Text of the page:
Monday, 12 June 2017

Now where do I begin? Part 1

Shadows of their former selves
Well the last two weeks have been a bit of a whirl and so this will be a blog in two parts. For those who follow our Facebook page you will know we finally got the boys sheared. They do look funny and were a little cold when the temperature dropped again.
Hard to tell which is Mr.P and which is a shadow

Two boys waiting their turn. Not happy as there was a lot of
humming going on
The cold weather really set us back with shearing and planting and meant we were running behind for  preparation for the felting course. Fortunately our felting tutor, Heather Potten, came a few days earlier to set up. I'm quite sure that weeding the greenhouse wasn't on the her list of to dos, but she was great and pitched in. We did get most things done but left a few jobs for Ian to finish off when we went to collect the participants. One of the jobs was to make a coat hook and he made a very nice one. He wasn't too happy though about cracking his head on it.
This is my best side

No this is!
Looking Sphinx like
One of the things we had to sort was some insurance and I asked a friend who does translations of formal documents for a translation for liability insurance. It was funny to see the look on the insurance agents face when we went with the translation. There ay have been a formal translation for the term, but it was still not something she had come across before.

Need to get the energy levels up after losing a fur coat
We were hoping to vote in the general election in the UK and thought we had registered for a postal vote. Unfortunately we didn't receive any voting forms. The area we could have voted in also voted in a Conservative to a seat held by Labour for many years and I thought it would have been a safe seat, obviously not. At least the difference was not just two votes. We did get to vote in our local election though, so we are pleased about that.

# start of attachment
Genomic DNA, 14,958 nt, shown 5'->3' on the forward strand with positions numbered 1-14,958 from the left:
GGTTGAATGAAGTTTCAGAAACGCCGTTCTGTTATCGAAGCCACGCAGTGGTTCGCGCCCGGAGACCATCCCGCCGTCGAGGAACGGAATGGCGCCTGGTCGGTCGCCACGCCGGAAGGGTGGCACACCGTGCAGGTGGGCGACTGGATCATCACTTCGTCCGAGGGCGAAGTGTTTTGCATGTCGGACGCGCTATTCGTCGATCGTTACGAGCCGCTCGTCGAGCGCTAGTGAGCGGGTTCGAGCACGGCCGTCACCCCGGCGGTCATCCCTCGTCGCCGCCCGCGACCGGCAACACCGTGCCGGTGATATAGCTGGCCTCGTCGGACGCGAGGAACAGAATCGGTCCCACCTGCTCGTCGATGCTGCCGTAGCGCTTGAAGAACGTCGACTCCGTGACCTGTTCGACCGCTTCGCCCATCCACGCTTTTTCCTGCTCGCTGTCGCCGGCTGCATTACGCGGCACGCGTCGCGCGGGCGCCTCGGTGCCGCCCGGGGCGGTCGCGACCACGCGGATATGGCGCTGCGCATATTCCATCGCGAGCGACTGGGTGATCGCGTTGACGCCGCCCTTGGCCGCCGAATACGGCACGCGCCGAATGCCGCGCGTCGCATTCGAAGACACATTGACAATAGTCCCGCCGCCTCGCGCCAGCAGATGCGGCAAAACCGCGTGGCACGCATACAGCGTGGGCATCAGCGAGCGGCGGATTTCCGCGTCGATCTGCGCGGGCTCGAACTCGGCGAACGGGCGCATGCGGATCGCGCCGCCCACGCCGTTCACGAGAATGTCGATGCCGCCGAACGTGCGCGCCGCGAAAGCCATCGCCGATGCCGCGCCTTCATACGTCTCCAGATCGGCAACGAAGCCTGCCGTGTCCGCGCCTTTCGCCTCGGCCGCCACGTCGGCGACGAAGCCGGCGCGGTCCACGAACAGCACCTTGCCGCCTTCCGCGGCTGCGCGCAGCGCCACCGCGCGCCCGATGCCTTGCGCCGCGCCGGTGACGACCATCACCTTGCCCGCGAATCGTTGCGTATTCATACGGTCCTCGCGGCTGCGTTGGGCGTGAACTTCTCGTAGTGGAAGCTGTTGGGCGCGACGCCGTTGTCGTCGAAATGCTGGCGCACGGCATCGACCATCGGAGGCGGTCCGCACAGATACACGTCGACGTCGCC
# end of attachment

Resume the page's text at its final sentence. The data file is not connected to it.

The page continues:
Smooth! He is hard to shear as he is difficult to see in the shed
We had some very keen visitors the previous week. They asked lots of questions, which Ian loves and they even took Brencis for a walk. They were here for two hours and gave us more for the tour for the extra time they took, which is always greatly appreciated. After the visitors went Ian came to fetch me, Aggie was not happy and making a lot of noise. The timing was worrying because it could signal she was in labour and an alpaca birth late afternoon is not good news. I crouched down at the door to watch, so that I did not stress her out and saw her baby
having a very good wriggle around. Ian moved in slowly, avoiding her gaze so she did not feel threatened and talking gently to her. Eventually he managed to get hold of her and then I went in to help. I held on and Ian had a feel of her tummy. We decided that she was probably okay and just uncomfortable from the baby. She perked up later.

And this is what they do after shearing - a good roll in the
dirt
Trying to get work done for the course was uppermost in our minds, but naturally there were also other jobs associated with managing land and animals. Ian spends a lot of the summer keeping grass under control and this year was no exception. We have moved quickly from the slow growing grass of cool days to rapid growth with the warmer days and rain we've had over the past few weeks. Ian has also made progress on the next alpaca house, but not as much as he would like, especially the day when there a few short sharp showers, just as he got everything out.

At least these don't sting, but they don't half cling on
Well that will do for part 1, especially as I am typing one handed due to getting a hornet sting from one that landed on my coat and wasn't happy when I picked my coat up. Thank goodness I'm not allergic too them


2 comments:

Gina said...

They do look funny without their fleece!

Joanna said...

I totally agree, we often think they look like antelope in the distance :D